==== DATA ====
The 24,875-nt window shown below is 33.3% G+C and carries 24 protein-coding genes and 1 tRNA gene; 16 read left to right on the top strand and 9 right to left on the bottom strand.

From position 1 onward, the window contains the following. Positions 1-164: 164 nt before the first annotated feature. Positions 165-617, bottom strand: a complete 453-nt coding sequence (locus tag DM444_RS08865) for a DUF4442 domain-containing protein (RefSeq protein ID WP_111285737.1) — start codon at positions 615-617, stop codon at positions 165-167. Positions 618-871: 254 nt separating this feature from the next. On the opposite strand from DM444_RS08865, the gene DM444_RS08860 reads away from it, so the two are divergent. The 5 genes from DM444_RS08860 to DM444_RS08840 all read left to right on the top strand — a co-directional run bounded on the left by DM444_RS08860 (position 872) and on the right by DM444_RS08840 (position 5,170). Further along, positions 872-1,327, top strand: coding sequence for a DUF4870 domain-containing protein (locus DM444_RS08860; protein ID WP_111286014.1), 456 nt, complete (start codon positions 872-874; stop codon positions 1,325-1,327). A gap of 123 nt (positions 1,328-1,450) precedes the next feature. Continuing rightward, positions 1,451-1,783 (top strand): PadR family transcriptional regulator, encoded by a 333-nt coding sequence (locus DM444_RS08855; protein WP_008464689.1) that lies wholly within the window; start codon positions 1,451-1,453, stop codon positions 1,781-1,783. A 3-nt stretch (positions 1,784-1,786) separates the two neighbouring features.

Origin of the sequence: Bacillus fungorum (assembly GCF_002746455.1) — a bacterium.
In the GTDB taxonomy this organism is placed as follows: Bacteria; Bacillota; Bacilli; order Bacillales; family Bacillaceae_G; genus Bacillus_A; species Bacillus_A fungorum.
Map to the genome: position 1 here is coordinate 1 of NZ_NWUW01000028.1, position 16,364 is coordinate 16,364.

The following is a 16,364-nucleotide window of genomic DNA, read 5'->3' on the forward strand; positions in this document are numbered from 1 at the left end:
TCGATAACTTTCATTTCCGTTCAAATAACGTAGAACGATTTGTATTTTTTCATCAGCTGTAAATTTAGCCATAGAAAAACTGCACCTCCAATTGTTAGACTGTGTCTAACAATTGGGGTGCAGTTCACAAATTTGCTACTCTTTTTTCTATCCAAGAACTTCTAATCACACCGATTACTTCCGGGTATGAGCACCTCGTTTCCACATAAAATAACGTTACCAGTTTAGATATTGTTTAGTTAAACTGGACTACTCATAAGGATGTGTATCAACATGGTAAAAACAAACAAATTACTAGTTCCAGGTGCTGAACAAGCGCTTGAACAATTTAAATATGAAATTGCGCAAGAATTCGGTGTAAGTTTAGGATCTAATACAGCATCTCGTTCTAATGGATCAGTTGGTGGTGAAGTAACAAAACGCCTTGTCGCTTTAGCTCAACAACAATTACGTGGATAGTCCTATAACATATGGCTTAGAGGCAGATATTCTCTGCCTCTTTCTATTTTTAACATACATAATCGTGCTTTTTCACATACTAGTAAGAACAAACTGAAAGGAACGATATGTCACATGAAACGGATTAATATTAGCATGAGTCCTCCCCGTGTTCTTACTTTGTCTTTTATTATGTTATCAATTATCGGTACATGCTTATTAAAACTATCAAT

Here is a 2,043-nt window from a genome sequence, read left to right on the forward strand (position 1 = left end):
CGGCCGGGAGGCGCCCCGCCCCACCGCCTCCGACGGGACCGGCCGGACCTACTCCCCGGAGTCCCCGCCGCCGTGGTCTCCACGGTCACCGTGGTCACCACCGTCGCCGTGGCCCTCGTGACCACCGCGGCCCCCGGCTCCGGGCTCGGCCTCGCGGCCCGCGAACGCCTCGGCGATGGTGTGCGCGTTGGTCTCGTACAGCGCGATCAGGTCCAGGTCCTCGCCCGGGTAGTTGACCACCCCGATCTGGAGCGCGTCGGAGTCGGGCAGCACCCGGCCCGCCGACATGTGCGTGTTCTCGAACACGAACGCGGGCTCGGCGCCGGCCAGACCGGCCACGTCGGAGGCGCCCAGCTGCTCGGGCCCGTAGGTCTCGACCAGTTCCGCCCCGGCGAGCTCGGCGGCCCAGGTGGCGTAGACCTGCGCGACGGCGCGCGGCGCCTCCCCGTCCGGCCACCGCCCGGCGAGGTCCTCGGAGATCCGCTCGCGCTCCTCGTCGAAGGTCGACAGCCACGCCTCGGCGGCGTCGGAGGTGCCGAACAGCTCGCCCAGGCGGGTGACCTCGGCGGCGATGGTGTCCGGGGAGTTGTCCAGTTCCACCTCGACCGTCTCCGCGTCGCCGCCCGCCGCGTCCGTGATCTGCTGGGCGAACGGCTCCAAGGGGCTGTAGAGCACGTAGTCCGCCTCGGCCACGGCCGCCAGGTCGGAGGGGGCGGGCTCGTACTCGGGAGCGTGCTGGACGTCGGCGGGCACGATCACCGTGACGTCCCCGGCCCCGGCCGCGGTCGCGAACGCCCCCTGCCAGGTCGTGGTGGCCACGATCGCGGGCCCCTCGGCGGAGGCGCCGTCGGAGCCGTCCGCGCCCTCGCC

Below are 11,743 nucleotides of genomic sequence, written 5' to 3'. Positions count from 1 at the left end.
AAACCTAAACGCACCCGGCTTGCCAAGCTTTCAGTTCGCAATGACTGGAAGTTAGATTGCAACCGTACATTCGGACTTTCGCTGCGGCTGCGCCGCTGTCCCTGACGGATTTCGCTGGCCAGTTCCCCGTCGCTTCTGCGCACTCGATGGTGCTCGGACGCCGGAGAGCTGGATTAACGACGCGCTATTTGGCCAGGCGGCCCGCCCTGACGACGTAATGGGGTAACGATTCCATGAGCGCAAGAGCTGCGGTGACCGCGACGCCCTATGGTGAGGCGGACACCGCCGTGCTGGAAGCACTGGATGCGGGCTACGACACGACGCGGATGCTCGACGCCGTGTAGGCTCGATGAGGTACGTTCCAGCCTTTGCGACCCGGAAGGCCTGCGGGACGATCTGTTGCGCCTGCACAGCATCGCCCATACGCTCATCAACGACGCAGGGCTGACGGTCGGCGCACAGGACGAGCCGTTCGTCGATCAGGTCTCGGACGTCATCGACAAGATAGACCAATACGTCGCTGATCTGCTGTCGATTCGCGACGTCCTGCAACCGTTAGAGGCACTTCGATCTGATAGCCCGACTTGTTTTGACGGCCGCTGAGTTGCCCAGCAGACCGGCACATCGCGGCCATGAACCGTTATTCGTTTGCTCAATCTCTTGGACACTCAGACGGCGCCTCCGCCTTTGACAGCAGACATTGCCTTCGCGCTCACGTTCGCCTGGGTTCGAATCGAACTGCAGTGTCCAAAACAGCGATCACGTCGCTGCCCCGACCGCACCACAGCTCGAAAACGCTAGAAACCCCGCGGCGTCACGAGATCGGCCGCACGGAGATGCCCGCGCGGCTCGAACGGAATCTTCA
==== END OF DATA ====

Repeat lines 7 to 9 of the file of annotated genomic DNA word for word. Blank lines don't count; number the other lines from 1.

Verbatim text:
TCGATAACTTTCATTTCCGTTCAAATAACGTAGAACGATTTGTATTTTTTCATCAGCTGTAAATTTAGCCATAGAAAAACTGCACCTCCAATTGTTAGACTGTGTCTAACAATTGGGGTGCAGTTCACAAATTTGCTACTCTTTTTTCTATCCAAGAACTTCTAATCACACCGATTACTTCCGGGTATGAGCACCTCGTTTCCACATAAAATAACGTTACCAGTTTAGATATTGTTTAGTTAAACTGGACTACTCATAAGGATGTGTATCAACATGGTAAAAACAAACAAATTACTAGTTCCAGGTGCTGAACAAGCGCTTGAACAATTTAAATATGAAATTGCGCAAGAATTCGGTGTAAGTTTAGGATCTAATACAGCATCTCGTTCTAATGGATCAGTTGGTGGTGAAGTAACAAAACGCCTTGTCGCTTTAGCTCAACAACAATTACGTGGATAGTCCTATAACATATGGCTTAGAGGCAGATATTCTCTGCCTCTTTCTATTTTTAACATACATAATCGTGCTTTTTCACATACTAGTAAGAACAAACTGAAAGGAACGATATGTCACATGAAACGGATTAATATTAGCATGAGTCCTCCCCGTGTTCTTACTTTGTCTTTTATTATGTTATCAATTATCGGTACATGCTTATTAAAACTATCAAT

Here is a 2,043-nt window from a genome sequence, read left to right on the forward strand (position 1 = left end):
CGGCCGGGAGGCGCCCCGCCCCACCGCCTCCGACGGGACCGGCCGGACCTACTCCCCGGAGTCCCCGCCGCCGTGGTCTCCACGGTCACCGTGGTCACCACCGTCGCCGTGGCCCTCGTGACCACCGCGGCCCCCGGCTCCGGGCTCGGCCTCGCGGCCCGCGAACGCCTCGGCGATGGTGTGCGCGTTGGTCTCGTACAGCGCGATCAGGTCCAGGTCCTCGCCCGGGTAGTTGACCACCCCGATCTGGAGCGCGTCGGAGTCGGGCAGCACCCGGCCCGCCGACATGTGCGTGTTCTCGAACACGAACGCGGGCTCGGCGCCGGCCAGACCGGCCACGTCGGAGGCGCCCAGCTGCTCGGGCCCGTAGGTCTCGACCAGTTCCGCCCCGGCGAGCTCGGCGGCCCAGGTGGCGTAGACCTGCGCGACGGCGCGCGGCGCCTCCCCGTCCGGCCACCGCCCGGCGAGGTCCTCGGAGATCCGCTCGCGCTCCTCGTCGAAGGTCGACAGCCACGCCTCGGCGGCGTCGGAGGTGCCGAACAGCTCGCCCAGGCGGGTGACCTCGGCGGCGATGGTGTCCGGGGAGTTGTCCAGTTCCACCTCGACCGTCTCCGCGTCGCCGCCCGCCGCGTCCGTGATCTGCTGGGCGAACGGCTCCAAGGGGCTGTAGAGCACGTAGTCCGCCTCGGCCACGGCCGCCAGGTCGGAGGGGGCGGGCTCGTACTCGGGAGCGTGCTGGACGTCGGCGGGCACGATCACCGTGACGTCCCCGGCCCCGGCCGCGGTCGCGAACGCCCCCTGCCAGGTCGTGGTGGCCACGATCGCGGGCCCCTCGGCGGAGGCGCCGTCGGAGCCGTCCGCGCCCTCGCC